Of course, these days you can do a now view without actually going there. This comes from Google’s street view.

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The friendly old building has been swept away and replaced with a bus shelter type entrance. In fact it is hard to find anything which has remained the same. The old building may have been life expired but I’m not sure the present one looks enticing for potential travellers.

The Italian Chapel

May 27, 2014

I’m not much of a lad, as a rule, for what I call ‘over the top’ religious buildings. It always seems to me that religious buildings out to reflect some kind of humility. So here’s one that, Whilst OTT in some ways, certainly also reflects humility. This chapel is on the island called Lamb Holm which is one of the Orkneys. It was constructed by Italian prisoners during World War II and is based around what looks like a Nissan hut.

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It’s easy to get to if you are on mainland Orkney for causeways were built to link islands and to prevent foreign shipping from slipping through. These causeways were built by the Italian prisoners – that’s why they were on Orkney.

The chapel, built by Italians was, of course, for the Catholic tradition of the Christian faith. You expect it to be very ornate and in that sense it doesn’t disappoint.

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In truth, I thought the interior was stunningly beautiful.

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What an amazing piece of work from those Italian prisoners. And it is essentially two Nissan huts and whatever scrap the prisoners could find. I like the fact that the chapel now stands as a link of friendship.

My photos date from August 2004.

Alas – Smith and Jones.

May 26, 2014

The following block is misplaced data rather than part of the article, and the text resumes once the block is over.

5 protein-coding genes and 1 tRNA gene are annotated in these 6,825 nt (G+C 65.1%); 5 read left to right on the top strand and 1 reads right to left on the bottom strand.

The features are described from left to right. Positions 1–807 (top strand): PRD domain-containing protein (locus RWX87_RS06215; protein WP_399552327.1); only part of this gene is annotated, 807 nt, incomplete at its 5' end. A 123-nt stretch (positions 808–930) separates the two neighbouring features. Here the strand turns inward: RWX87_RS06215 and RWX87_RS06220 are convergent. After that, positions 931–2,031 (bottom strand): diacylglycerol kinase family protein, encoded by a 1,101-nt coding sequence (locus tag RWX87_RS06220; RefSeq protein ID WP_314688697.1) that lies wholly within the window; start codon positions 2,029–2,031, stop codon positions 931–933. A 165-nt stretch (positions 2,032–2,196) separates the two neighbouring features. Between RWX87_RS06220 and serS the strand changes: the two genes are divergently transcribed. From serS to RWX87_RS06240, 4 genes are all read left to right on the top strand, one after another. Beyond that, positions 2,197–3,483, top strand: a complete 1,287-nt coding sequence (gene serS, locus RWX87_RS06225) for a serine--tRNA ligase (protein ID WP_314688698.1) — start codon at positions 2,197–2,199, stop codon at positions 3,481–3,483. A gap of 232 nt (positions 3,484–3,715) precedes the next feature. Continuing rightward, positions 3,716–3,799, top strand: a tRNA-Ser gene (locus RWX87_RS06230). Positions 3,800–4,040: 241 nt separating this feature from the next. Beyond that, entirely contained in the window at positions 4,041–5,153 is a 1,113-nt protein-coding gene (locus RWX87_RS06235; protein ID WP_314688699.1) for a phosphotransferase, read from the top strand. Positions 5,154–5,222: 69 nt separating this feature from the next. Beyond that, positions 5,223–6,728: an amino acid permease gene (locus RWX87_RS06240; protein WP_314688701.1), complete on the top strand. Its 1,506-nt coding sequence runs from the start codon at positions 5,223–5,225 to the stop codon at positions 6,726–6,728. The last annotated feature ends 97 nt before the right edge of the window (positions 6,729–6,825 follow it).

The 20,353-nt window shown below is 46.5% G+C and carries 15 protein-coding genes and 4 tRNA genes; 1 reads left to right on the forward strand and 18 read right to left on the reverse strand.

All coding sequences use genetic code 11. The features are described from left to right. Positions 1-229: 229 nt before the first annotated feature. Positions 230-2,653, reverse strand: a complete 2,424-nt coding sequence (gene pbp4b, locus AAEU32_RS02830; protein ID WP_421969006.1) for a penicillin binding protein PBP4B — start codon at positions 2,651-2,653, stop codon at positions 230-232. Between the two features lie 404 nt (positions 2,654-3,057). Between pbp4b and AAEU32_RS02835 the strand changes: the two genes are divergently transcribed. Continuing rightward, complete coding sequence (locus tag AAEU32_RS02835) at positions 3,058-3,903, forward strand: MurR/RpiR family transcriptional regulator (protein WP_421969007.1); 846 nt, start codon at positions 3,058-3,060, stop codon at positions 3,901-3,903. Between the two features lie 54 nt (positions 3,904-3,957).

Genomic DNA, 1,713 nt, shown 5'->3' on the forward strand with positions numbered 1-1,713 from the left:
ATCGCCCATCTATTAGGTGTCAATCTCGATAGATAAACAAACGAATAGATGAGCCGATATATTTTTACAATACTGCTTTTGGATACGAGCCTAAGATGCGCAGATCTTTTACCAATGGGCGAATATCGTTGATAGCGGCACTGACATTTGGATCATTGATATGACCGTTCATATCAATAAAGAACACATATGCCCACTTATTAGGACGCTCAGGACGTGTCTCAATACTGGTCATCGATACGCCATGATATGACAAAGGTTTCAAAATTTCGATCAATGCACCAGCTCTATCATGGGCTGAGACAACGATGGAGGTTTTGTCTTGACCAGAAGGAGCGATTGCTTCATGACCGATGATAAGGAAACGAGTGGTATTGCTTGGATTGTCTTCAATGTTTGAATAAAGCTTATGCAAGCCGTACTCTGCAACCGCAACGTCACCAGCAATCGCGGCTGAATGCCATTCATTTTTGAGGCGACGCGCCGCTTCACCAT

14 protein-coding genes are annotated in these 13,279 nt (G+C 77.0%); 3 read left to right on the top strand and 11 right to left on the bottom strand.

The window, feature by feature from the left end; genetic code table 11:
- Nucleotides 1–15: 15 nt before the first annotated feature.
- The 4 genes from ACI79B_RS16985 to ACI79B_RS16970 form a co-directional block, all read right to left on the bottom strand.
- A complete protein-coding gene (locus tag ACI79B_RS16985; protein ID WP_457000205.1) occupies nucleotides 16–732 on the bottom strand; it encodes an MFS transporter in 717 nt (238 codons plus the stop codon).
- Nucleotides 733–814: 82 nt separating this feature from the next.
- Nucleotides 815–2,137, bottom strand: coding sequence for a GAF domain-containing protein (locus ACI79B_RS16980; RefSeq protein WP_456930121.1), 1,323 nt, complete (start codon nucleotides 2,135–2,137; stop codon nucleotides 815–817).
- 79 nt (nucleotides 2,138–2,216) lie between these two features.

If there are two surnames that are going to make family history difficult, they are Smith and Jones. Both are very common names so sorting out just which ones belong in a family can be very tough.

I had a granny who had Jones as a maiden name and today we are looking at one of her brothers, Stanley.

Stanley was born in Hildenborough which is just outside Tonbridge in Kent. His father was Robert Jones, my great grandfather and his mother was Ada (née) Allman. Robert and Ada came from Cheshire and they hadn’t long moved to Kent when Stan was born.

Ada died when Stan was just seven and his little sister, Lily was just four so we can imagine Robert had quite a hard time coping.

The family ended up widely dispersed but Stanley stayed in and around Tonbridge. In 1936 he married Rosetta daisy (and you’ve guessed it) Smith. She was known as Rose.

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This couple had one son born in 1939. His full name was William Robert Jones, known as Bobby.

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Sadly, Bobby died, aged just nine months old.

Stan died in 1977 – a great uncle I never knew.

Rose died in 1994 – registered in the Tunbridge Wells district of Kent. I never knew her either,

 

The Lost Village

May 25, 2014

Well this one, Wharram Percy, isn’t strictly lost for we know where it is!

Populations come and go, often for economic reasons. Back in medieval times Wharram Percy was, no doubt, a comfortable village to live in. But times change and where once there were houses and busy villagers, now there are cows and a few visitors.

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The cows are walking along the main road through Wharram Percy. Many of the houses were at the top of the slope where humps and bumps suggest the outlines of buildings. The archaeologists worked on the site for 40 years so it is well understood.

Wharram Percy is in Yorkshire a few miles south east of Malton/Norton. It is in the Wolds and really in quite an isolated spot. The last families left the village in around 1500 leaving a church to decay. Some farmworkers’ cottages were built in the 18th century.

The ruins of the church still stand.

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The cottages have gained a sign from a nearby railway station which closed in the 1950s.

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Even after the demise of village and church, people requested to be buried. Here’s one of the graves.

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What more could you want for genealogy – a birth year, a death year and a name of Dewsbury Megginson. It’s so unusual a name and dead easy to find out more about him and his family. He was a farmer in quite a big way, in fact.

It’s a short walk from any road to Wharram Percy, but the lovely countryside makes it well worth it.